DNA organization inside confined space

The genetic code of an organism is encoded on DNA that is present in every cell where it acts as the information carrier that provides the recipes for a cell to carry out its function. DNA is also a polymer, and a very special one indeed. Stretched out, it is many orders of magnitude larger than the cell to which it is confined. The very strongly compacted structure of the DNA influences its function. Supercoiling and nucleoid-associated proteins affect what genes are expressed or not. From in vivo studies, it became clear that the structure and dynamics of the genome are influenced by many parameters, such as geometric confinement, crowding, supercoiling and structural proteins.

We aim to deconvolve this complex parameter space by reconstituting the bacterial genome in artificial cells such as micro-fabricated chambers and droplets or liposomes, where we can control shape, concentrations, et cetera at will.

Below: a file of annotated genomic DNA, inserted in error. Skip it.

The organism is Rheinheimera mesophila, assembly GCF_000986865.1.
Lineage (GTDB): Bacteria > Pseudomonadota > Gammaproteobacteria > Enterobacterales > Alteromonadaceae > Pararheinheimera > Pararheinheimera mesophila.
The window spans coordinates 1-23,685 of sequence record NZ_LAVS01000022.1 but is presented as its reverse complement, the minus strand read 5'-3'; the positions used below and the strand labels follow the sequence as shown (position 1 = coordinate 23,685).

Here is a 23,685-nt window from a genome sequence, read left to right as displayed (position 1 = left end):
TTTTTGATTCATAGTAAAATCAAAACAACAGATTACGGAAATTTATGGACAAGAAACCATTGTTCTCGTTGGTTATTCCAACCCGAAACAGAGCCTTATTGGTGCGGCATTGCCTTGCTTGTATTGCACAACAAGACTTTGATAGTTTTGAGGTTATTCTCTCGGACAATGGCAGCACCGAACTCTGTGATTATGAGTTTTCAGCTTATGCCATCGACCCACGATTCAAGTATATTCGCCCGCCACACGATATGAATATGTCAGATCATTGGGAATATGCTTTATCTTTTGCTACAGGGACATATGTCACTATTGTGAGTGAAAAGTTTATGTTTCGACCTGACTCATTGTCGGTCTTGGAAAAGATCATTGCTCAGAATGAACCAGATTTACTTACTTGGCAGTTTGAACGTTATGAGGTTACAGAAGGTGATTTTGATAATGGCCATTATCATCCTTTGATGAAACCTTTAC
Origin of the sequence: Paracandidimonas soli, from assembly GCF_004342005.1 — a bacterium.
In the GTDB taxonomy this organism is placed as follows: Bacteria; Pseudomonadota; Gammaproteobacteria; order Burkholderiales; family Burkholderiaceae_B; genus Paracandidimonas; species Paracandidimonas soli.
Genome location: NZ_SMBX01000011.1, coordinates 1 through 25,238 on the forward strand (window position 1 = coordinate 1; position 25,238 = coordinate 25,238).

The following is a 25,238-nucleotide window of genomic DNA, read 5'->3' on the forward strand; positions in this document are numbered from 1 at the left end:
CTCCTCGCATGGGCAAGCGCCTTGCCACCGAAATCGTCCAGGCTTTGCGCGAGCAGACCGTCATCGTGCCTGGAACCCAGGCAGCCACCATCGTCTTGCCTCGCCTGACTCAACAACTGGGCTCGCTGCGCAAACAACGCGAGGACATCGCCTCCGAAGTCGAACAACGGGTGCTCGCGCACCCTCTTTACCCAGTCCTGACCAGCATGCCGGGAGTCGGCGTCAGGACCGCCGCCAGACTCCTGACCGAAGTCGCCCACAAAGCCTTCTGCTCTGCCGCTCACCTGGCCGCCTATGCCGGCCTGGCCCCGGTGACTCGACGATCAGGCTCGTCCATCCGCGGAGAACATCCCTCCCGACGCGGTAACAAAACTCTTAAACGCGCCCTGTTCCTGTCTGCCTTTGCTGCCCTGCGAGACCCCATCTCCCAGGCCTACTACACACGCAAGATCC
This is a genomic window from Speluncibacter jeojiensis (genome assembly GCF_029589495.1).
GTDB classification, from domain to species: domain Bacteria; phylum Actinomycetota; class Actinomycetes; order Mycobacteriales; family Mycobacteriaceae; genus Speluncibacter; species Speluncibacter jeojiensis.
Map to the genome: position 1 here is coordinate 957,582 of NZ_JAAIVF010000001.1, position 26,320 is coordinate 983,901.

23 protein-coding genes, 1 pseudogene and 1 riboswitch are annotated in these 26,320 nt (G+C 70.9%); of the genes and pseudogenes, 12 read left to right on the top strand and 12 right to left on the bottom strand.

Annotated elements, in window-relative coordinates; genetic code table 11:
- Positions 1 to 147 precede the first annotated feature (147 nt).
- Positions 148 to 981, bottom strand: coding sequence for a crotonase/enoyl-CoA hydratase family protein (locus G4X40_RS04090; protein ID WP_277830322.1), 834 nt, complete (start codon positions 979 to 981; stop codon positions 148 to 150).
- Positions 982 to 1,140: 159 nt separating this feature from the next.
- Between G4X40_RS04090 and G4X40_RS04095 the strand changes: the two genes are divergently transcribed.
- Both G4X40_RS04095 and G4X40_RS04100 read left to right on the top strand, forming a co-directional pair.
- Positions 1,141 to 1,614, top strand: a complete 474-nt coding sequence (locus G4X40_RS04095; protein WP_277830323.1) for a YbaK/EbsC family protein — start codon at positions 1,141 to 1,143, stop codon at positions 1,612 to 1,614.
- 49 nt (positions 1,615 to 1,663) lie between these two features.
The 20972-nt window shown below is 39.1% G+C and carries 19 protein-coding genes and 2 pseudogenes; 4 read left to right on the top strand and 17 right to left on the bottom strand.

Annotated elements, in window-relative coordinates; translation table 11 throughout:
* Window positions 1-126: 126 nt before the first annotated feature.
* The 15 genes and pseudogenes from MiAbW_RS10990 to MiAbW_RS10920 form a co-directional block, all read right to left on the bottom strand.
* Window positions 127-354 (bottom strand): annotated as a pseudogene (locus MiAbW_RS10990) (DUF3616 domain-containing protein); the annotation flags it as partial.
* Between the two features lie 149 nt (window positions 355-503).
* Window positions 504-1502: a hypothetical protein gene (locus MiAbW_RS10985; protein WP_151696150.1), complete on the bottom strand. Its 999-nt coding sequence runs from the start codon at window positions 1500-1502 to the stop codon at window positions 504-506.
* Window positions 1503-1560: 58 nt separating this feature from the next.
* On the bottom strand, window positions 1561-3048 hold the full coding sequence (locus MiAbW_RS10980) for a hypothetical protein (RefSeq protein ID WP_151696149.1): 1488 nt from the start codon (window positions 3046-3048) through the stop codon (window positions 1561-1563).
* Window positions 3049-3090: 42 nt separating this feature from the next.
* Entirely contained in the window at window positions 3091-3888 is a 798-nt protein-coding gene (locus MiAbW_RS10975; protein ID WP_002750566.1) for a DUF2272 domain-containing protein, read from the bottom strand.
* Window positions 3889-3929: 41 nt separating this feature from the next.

Image: isolated bacterial nucleoid inside a 1.5 µm high chamber.

To achieve these aims, we isolate the bacterial nucleoid from the cell, remove all structural proteins, attach fluorescent labels along the contour as well as at predefined locations on the genome, and finally we encapsulate the isolated nucleoid in an artificial cell, such as a water-in-oil droplet, a micron-sized chamber or a liposome.

Using microfluidics the geometry of these artificial cells is manipulated and the effect of these spatial perturbations is observed on the dynamics of the encapsulated DNA. In addition to spatial perturbations, we also observe the influence of nucleoid associated proteins, by co-encapsulating purified versions of these along with the nucleoids in the artificial cells.